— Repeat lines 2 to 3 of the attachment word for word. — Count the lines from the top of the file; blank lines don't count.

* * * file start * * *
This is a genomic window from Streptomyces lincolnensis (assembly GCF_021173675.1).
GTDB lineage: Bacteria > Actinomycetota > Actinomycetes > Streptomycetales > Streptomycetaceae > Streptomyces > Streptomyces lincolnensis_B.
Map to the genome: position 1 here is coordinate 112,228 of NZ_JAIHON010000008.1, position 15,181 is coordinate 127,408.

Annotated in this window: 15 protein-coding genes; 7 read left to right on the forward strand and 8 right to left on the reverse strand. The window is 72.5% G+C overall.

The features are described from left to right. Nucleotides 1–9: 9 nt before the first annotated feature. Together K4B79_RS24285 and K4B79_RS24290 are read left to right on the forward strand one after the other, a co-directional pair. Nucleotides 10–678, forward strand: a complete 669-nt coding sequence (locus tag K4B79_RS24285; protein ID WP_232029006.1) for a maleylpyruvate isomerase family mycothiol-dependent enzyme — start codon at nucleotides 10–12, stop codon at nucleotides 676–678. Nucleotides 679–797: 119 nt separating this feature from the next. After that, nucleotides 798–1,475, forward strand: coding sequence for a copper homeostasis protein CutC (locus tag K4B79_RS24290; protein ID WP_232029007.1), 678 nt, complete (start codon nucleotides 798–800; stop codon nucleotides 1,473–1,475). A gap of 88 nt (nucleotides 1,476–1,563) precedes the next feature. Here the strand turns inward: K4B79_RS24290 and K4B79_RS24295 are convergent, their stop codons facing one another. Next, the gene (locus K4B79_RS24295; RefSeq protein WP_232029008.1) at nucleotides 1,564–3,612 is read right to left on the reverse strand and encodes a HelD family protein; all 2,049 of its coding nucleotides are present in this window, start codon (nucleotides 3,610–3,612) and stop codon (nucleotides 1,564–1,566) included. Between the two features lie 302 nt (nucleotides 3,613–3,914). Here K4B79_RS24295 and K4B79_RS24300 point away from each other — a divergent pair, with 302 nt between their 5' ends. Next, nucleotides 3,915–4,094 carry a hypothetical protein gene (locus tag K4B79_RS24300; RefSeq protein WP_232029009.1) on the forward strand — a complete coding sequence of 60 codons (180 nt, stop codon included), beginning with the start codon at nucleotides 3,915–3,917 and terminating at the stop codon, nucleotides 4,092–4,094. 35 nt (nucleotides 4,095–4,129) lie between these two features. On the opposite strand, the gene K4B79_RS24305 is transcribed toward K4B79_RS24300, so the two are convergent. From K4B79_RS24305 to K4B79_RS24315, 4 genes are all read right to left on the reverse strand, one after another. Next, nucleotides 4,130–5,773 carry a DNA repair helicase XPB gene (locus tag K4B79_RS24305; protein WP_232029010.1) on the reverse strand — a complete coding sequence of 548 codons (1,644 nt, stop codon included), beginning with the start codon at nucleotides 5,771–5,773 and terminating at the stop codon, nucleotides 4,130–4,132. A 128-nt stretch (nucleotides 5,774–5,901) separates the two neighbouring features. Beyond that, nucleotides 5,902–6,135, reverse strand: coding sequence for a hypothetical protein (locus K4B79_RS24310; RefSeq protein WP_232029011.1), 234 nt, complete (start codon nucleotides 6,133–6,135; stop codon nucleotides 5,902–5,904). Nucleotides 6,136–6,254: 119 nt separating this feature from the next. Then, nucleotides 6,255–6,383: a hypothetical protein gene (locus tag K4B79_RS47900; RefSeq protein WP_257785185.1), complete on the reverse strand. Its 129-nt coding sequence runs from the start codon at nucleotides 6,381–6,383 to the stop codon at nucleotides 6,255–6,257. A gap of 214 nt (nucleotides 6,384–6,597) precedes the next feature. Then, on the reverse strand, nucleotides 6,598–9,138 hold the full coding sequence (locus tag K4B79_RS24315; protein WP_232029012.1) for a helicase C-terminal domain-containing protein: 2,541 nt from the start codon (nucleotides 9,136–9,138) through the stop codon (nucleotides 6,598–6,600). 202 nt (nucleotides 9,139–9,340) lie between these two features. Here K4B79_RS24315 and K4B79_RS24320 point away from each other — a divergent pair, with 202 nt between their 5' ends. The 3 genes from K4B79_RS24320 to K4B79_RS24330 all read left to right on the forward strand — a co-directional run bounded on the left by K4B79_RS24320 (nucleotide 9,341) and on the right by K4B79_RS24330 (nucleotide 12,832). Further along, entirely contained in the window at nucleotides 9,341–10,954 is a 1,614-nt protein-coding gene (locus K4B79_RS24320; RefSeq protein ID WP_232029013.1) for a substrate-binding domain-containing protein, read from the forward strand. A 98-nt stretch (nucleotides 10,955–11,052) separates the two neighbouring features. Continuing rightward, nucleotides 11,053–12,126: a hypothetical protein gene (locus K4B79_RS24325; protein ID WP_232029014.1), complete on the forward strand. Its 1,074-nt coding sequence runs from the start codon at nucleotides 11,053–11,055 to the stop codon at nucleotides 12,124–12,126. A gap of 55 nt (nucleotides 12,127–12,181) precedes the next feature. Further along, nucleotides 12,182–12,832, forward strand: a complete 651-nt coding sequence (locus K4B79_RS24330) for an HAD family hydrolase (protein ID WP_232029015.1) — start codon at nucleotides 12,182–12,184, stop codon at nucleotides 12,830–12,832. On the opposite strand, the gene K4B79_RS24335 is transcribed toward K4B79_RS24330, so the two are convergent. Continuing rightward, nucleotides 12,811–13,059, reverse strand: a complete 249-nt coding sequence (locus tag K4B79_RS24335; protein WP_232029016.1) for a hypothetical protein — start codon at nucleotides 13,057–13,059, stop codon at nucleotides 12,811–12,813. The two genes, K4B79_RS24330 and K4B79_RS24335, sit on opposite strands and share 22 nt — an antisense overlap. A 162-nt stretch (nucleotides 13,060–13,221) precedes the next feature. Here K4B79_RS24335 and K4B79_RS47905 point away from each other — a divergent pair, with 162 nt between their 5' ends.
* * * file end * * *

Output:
GTDB lineage: Bacteria > Actinomycetota > Actinomycetes > Streptomycetales > Streptomycetaceae > Streptomyces > Streptomyces lincolnensis_B.
Map to the genome: position 1 here is coordinate 112,228 of NZ_JAIHON010000008.1, position 15,181 is coordinate 127,408.